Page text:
Although Arbib's extension of the mirror-system hypothesis neatly sidesteps one problem with the “gesture-first” theory of language origins, it overlooks the importance of gestures that occur in current-day human linguistic performance, and this lands it with another problem. We argue that, instead of gesture-first, a system of combined vocalization and gestures would have been a more natural evolutionary unit.
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  9.  18
    The Insufficiency of Associative Learning for Explaining Development: Three Challenges to the Associative Account.Bennett I. Bertenthal - 2014 - Behavioral and Brain Sciences 37 (2):193-194.
  10.  3
    The Temporal Dynamics of Infants' Joint Attention: Effects of Others' Gaze Cues and Manual Actions.Ty W. Boyer, Samuel M. Harding & Bennett I. Bertenthal - 2020 - Cognition 197:104151.
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  11.  25
    Automaticity and Inhibition in Action Planning.Matthew R. Longo & Bennett I. Bertenthal - 2004 - Behavioral and Brain Sciences 27 (1):44-45.
    We question the generalizability of Glover's model because it fails to distinguish between different forms of planning. The highly controlled experimental situations on which this model is based, do not reflect some important factors that contribute to planning. We discuss several classes of action that seem to imply distinct planning mechanisms, questioning Glover's postulation of a single “planning system.”.
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  12.  27
    Flexibility and Development of Mirroring Mechanisms.Matthew R. Longo & Bennett I. Bertenthal - 2008 - Behavioral and Brain Sciences 31 (1):31-31.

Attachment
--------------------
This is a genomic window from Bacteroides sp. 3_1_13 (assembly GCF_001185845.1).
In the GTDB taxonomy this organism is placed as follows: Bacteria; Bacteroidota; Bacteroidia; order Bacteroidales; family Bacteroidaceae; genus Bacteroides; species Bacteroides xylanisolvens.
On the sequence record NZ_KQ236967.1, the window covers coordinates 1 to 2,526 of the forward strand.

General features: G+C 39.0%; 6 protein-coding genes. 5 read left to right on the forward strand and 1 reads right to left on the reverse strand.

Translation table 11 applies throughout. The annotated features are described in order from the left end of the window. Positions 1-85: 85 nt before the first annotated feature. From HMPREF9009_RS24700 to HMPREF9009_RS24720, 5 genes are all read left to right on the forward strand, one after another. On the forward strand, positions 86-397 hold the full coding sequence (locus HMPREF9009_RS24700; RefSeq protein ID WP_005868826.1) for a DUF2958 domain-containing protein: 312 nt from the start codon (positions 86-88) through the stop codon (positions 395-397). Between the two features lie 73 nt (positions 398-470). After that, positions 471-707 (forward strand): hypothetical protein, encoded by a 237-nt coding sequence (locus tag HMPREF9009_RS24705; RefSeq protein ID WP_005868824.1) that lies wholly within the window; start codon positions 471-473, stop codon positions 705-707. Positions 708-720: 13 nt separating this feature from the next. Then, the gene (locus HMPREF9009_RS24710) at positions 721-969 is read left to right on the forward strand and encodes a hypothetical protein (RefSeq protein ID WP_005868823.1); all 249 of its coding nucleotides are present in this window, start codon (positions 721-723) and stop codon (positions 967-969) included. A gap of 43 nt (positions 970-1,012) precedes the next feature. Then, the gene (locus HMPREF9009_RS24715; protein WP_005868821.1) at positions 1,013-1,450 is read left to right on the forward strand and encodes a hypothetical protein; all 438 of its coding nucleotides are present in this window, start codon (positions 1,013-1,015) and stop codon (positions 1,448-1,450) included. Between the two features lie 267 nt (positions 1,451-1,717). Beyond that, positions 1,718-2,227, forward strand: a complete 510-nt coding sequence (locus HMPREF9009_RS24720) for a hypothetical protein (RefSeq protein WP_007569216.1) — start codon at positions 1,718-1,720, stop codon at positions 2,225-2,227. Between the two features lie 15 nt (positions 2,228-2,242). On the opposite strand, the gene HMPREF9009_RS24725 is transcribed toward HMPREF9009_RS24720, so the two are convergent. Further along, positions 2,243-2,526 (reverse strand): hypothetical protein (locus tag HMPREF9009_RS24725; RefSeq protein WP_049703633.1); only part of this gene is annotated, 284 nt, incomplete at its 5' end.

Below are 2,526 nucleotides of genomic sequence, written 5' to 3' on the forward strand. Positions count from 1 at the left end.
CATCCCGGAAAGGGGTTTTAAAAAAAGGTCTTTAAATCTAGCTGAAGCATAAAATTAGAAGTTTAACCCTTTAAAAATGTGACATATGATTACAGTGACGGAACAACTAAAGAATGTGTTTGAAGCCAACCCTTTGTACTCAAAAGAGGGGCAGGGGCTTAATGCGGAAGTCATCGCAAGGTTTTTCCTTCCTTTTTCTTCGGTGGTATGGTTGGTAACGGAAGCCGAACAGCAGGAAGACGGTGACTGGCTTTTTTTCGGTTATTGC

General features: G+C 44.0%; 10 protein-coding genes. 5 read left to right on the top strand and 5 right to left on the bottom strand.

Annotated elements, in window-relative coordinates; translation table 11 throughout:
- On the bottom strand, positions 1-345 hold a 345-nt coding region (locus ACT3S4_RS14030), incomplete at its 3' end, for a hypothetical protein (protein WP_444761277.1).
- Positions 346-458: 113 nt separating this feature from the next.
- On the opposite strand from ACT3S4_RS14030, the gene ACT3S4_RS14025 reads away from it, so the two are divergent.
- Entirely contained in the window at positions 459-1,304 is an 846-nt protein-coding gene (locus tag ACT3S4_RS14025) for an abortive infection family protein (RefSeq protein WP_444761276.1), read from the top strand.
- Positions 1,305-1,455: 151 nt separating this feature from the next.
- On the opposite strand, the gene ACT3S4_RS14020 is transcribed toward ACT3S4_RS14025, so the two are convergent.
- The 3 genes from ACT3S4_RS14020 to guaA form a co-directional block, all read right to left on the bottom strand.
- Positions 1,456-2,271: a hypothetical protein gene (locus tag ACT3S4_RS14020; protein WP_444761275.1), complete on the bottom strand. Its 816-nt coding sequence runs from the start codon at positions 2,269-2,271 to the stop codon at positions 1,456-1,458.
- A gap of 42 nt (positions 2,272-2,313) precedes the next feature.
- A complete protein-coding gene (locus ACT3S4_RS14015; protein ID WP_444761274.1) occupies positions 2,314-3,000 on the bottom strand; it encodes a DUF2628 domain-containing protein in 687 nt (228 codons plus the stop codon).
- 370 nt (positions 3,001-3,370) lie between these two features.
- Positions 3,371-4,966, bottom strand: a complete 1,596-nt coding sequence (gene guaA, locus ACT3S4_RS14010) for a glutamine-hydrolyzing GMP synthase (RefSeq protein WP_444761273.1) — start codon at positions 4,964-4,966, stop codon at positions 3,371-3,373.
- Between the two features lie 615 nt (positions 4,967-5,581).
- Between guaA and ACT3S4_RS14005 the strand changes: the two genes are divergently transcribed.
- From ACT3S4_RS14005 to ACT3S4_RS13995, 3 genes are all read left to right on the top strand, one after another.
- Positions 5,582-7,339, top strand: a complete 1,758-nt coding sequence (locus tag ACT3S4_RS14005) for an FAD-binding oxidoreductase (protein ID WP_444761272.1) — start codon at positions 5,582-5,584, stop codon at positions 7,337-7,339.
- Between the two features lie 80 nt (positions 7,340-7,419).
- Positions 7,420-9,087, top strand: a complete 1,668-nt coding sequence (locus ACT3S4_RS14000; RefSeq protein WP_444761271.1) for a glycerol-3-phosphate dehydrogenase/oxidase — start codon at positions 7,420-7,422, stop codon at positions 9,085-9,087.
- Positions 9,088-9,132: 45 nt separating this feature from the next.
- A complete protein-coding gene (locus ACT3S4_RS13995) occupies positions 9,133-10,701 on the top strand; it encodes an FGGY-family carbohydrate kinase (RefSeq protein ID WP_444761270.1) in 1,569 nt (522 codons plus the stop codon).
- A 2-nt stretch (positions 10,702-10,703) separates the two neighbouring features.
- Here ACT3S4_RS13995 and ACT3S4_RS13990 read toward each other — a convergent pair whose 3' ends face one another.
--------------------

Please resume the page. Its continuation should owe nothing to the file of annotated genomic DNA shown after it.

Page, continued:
The empirical support for the shared circuits model (SCM) is mixed. We review recent results from our own lab and others supporting a central claim of SCM that mirroring occurs at multiple levels of representation. By contrast, the model is silent as to why human infants are capable of showing imitative behaviours mediated by a mirror system. This limitation is a problem with formal models that address neither the neural correlates nor the behavioural evidence directly.
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  13. Growth Points From the Very Beginning.David McNeill, Susan D. Duncan, Jonathan Cole, Shaun Gallagher & Bennett Bertenthal - 2008 - Interaction Studies. Social Behaviour and Communication in Biological and Artificial Systemsinteraction Studies / Social Behaviour and Communication in Biological and Artificial Systemsinteraction Studies 9 (1):117-132.
    Early humans formed language units consisting of global and discrete dimensions of semiosis in dynamic opposition, or ‘growth points.’ At some point, gestures gained the power to orchestrate actions, manual and vocal, with significances other than those of the actions themselves, giving rise to cognition framed in dual terms. However, our proposal emphasizes natural selection of joint gesture-speech, not ‘gesture-first’ in language origin.